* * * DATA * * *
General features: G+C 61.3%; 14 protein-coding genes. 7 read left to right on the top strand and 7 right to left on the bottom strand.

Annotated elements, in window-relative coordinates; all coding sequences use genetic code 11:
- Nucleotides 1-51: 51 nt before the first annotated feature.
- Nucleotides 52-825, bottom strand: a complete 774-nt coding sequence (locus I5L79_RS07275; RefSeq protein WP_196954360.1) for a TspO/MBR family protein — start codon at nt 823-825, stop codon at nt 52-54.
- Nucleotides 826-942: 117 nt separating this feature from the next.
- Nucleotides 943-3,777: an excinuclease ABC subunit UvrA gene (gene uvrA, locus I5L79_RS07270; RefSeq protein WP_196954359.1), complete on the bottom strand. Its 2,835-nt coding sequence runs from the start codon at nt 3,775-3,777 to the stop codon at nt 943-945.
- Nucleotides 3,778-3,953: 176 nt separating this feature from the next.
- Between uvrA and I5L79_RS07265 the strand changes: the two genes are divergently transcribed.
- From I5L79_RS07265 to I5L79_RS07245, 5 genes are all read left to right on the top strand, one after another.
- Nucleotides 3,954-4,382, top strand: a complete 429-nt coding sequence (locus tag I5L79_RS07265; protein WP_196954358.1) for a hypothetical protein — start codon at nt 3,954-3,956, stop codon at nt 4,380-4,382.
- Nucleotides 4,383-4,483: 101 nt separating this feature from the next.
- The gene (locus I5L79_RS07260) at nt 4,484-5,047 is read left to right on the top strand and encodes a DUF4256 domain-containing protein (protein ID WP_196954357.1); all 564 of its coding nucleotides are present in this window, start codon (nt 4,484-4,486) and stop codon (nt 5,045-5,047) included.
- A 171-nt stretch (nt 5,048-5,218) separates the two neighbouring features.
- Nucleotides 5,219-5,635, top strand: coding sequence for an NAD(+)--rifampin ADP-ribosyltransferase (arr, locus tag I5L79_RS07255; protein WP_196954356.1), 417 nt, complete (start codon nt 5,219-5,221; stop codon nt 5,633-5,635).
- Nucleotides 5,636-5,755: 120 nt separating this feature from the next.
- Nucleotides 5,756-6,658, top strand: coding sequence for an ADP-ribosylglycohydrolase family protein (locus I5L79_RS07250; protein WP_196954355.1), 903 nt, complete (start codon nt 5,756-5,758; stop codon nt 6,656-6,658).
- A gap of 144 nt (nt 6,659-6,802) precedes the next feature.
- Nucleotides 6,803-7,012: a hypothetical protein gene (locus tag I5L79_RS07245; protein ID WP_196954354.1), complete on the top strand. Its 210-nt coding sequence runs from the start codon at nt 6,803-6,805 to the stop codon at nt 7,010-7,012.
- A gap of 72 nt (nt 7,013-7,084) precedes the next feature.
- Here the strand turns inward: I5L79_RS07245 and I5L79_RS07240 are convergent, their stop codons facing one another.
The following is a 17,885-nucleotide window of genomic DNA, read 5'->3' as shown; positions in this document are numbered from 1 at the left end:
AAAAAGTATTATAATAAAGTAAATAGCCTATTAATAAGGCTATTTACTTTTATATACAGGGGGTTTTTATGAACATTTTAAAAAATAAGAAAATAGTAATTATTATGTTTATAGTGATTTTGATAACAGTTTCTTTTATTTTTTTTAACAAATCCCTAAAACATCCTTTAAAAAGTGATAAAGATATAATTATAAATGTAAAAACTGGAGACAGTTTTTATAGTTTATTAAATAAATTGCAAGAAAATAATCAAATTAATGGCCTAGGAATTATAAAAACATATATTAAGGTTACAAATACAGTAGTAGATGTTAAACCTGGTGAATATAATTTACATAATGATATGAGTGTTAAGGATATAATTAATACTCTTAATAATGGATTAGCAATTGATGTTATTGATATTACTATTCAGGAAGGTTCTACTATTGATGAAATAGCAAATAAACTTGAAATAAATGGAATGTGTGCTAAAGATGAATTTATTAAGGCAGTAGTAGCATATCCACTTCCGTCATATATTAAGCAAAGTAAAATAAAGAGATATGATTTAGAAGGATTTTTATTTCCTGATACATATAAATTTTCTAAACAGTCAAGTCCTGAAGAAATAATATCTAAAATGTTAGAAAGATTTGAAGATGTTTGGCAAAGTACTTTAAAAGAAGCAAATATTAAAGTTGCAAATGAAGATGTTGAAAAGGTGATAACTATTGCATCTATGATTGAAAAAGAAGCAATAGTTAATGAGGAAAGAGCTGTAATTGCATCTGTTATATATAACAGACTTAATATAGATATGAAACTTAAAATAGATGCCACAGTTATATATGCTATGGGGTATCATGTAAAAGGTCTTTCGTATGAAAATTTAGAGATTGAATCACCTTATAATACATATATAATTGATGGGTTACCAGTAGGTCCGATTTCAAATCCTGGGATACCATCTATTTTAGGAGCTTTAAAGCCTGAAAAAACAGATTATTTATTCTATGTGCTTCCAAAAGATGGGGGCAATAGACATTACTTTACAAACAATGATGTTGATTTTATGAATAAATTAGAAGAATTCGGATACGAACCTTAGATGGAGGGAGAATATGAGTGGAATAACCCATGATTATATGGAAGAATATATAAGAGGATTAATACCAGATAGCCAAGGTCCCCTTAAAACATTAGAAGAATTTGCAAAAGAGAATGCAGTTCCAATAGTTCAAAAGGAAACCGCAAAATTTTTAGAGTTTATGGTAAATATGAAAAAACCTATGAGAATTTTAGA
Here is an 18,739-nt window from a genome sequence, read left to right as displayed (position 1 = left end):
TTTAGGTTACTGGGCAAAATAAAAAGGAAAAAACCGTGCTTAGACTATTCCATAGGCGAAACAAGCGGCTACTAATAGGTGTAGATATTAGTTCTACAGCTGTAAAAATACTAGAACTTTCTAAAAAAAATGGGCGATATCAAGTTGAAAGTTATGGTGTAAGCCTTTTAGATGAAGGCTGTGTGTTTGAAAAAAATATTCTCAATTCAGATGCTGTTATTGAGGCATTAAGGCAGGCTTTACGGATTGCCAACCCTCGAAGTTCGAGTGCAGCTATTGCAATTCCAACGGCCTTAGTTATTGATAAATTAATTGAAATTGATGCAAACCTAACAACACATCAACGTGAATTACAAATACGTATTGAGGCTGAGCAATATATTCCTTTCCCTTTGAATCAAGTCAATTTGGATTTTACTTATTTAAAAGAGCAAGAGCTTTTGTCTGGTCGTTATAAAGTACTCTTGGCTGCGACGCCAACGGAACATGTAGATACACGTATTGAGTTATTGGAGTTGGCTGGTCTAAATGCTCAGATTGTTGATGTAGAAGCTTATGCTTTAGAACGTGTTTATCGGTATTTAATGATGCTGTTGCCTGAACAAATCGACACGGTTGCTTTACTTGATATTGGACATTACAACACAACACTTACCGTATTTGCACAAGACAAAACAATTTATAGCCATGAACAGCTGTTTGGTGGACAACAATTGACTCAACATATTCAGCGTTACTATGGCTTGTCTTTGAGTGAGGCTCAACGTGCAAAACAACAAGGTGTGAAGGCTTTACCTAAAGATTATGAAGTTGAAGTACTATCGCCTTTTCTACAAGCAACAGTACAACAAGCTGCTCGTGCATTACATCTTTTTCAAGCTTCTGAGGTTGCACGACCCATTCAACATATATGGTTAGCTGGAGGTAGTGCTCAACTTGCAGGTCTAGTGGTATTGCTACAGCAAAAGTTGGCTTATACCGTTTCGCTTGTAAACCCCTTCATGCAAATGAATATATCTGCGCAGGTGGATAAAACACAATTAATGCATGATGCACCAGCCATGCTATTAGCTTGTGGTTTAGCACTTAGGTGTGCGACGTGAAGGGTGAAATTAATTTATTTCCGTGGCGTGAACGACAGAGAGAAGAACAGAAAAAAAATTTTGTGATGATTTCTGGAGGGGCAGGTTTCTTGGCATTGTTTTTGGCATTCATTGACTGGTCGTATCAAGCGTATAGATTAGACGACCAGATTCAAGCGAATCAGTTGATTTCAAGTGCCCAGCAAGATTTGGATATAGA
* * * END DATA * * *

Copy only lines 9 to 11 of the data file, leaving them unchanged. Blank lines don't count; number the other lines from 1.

- From I5L79_RS07265 to I5L79_RS07245, 5 genes are all read left to right on the top strand, one after another.
- Nucleotides 3,954-4,382, top strand: a complete 429-nt coding sequence (locus tag I5L79_RS07265; protein WP_196954358.1) for a hypothetical protein — start codon at nt 3,954-3,956, stop codon at nt 4,380-4,382.
- Nucleotides 4,383-4,483: 101 nt separating this feature from the next.